2. Marco Scuttaro just got $11M for 2 years. I guess, in comparison to Julio Lugo he came on the cheap but dude is a slappy hitting, 34 year old SS with a career OPS+ well south of 100. All these dudes waiting for a contract shoukd kiss his agent’s butt.

  3. Very interesting! I agreed the clubs not offering arbitration only makes sense if they want to re-sign the player but feel the open market price will be significant less than the arbitration. Also they must feel that either they can re-sign the player or nobody else wants them or thyey don’t want them at all. This must be espsciallyt true of Type-A FAs.

  4. This is a case where the most simple answer is the most likely correct one. Teams have finally woke up and realized arbitration is the culprit most affecting the salary scale. Bobby Abreu probably ended up accepting less than half of what he would have gotten last year if the Yankees had screwed up and offered arbitration. It isn’t worth taking that risk on a player unless their is no one else available with comparable skills.

  5. Considering they are generally regarded (correctly, I would have to say) as a smart organization,the disregard the Braves show for their draft picks with regard to free agents is kind of odd. Just a couple years removed from giving up two picks for a washed up Tom Glavine, they do it again for Billy Wagner. There are certainly times when it makes sense to give up picks, but neither of those seems like one to me.

  6. Jerry, I agree with you about Glavine, but Wagner showed at the end of the season that he is still dominate and is much better than anything they had in the back of the pen last year.

  7. Time will tell. Wagner only pitched a few innings, and was typically unimpressive in his brief playoff work. And a guaranteed $7 million doesn’t even seem like that much of a bargain under the circumstances.

  8. Interesting that you bring up the Yankees since they are among those teams driving the market value of players way, way up with their free agent offerings.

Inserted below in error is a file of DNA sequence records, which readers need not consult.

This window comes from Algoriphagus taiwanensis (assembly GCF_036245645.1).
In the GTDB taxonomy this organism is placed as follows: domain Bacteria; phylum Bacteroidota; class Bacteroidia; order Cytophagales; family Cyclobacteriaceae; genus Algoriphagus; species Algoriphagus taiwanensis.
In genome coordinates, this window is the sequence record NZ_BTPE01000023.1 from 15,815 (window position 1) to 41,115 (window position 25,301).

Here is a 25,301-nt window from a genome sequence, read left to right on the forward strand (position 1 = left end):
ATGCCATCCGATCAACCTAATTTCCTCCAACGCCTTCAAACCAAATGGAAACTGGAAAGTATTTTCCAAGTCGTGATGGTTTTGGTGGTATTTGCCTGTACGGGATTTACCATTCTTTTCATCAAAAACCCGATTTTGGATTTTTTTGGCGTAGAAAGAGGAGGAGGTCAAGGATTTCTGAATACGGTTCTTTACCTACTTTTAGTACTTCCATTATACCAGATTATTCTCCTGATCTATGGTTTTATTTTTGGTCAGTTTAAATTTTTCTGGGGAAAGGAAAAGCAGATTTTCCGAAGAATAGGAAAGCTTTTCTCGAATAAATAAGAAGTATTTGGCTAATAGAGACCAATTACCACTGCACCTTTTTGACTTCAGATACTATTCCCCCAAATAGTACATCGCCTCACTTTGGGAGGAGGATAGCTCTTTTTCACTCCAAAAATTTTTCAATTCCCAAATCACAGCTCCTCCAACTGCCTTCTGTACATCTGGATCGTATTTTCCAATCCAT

9. Another thing about arbitration, is that for players where the arbitration award is close to market value the value of the compensatory draft picks is probably enough to tip the expected FA price below the likely arbitration award. The guessing game then becomes – does the player realize this or will he be greedy and try for a big FA payday anyway? In a booming market, players are more likely to misread their value, but now I would expect agents everywhere are advising players to take a one year contract/arbitration and wait for things to turn around.
    The other reason for teams to decline arbitration is simply one of control. It’s like tossing back marginal keepers in a Rotisserie League. Even if picking and choosing among the available players ends up costing you a little bit in the end, the chance to choose the player you want is also the chance to get a bargain as well. This has a feedback element too – the more teams start to toss players into the pool, the more choice you have and the greater the chance to score a better deal than arbitration. Most of the really stupid signings (from the team’s perspective anyway) happened when the pool was small and a couple of teams got in a bidding war because they had to have something (pitchers usually). With a larger pool, this is less likely to happen (look at last year’s second tier OF free agents for example).